After the first stoves entered the Finnish saunas, the locals devoted themselves to the use of birch twigs.
The birch twigs were artfully tied and had an unmistakable aromatic smell. It was used specifically for beating on the sweaty and provided a healthy blood circulation.
The sauna becomes a Finnish cultural asset
For years, the sauna in Finland was nothing more than a part of peasant life. Despite this position, nationalism in the 19th century saved the purely peasant sauna system from the moralizing grip of the churches.
In the absence of other primitive Finnish traditions, patriots of the first hour declared the until then stone-age sweat lodge the fountain of youth of the country. The sauna quickly became for the Finns what the manly sailing trip was for the British.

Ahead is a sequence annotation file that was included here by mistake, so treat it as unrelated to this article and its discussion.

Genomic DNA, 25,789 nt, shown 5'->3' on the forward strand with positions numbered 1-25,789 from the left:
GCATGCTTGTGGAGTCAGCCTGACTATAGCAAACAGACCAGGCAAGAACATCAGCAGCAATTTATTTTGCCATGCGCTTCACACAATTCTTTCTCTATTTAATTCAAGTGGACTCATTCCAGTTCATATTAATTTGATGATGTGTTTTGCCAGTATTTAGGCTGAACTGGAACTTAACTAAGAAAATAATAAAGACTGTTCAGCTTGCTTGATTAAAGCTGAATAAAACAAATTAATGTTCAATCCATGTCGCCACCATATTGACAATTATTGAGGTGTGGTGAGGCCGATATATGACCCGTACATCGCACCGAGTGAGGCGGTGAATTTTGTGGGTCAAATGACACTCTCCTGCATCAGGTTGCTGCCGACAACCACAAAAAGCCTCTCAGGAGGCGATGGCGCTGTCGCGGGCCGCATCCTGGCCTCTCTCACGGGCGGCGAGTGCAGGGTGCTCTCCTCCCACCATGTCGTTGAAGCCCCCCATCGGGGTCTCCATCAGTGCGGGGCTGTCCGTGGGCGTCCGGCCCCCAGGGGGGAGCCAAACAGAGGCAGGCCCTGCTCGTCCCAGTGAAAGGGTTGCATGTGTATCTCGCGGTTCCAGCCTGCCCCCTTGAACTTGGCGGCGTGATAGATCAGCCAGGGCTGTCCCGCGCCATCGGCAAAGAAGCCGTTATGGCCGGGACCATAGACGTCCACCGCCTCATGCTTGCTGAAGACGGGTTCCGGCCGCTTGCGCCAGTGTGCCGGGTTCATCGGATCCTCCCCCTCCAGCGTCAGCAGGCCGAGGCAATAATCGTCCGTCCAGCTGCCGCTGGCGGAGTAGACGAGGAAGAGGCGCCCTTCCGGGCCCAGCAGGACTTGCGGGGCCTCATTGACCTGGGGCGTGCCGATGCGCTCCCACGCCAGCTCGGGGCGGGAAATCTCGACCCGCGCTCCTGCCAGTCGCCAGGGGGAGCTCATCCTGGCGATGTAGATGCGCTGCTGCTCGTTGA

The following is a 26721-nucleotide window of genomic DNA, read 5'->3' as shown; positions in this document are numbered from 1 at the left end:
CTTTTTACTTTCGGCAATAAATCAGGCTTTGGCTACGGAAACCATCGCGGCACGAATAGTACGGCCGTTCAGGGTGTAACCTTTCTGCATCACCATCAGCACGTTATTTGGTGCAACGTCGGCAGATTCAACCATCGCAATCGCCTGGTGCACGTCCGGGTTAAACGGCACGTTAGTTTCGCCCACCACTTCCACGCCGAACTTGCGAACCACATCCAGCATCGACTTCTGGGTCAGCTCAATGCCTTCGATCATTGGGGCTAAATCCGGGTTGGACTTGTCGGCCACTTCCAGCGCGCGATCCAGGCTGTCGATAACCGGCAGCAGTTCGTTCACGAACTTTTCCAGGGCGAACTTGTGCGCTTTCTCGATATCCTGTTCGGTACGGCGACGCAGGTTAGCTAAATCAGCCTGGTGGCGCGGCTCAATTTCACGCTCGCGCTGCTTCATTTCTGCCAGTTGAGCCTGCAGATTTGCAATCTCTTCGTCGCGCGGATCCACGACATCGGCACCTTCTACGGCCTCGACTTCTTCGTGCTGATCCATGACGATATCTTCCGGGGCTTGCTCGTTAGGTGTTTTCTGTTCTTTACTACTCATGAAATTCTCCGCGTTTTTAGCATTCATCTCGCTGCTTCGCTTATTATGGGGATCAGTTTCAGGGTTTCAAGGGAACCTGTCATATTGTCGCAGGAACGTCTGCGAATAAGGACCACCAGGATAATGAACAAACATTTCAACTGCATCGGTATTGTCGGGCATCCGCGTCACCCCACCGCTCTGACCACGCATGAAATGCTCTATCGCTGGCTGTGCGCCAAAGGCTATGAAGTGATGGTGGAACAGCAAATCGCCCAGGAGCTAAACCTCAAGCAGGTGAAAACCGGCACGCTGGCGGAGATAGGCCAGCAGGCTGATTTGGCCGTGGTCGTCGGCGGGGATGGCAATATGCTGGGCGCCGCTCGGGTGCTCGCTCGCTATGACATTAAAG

Owning one’s own sauna quickly developed into a kind of patriotic status symbol for the locals. It was also at this time that the custom was established that political manhoods were sealed when visiting the sweat lodge.
One of the most famous personalities associated with sauna in Finland is Urho Kekkonen. Together with the Soviet head of state Nikita Khrushchev, he liked to negotiate in the sauna.
While the positive effects of the sauna were long considered merely myths, the health benefits of the wooden glowing hell have long since been clarified.
The positive effect of the sauna
Early on, the Finns realized that visiting the sauna had a pleasant effect on the body and mind.
But what was no more than a guess at the beginning has now been medically proven. Today, it is well known that sauna baths serve both to harden the body and to prevent colds.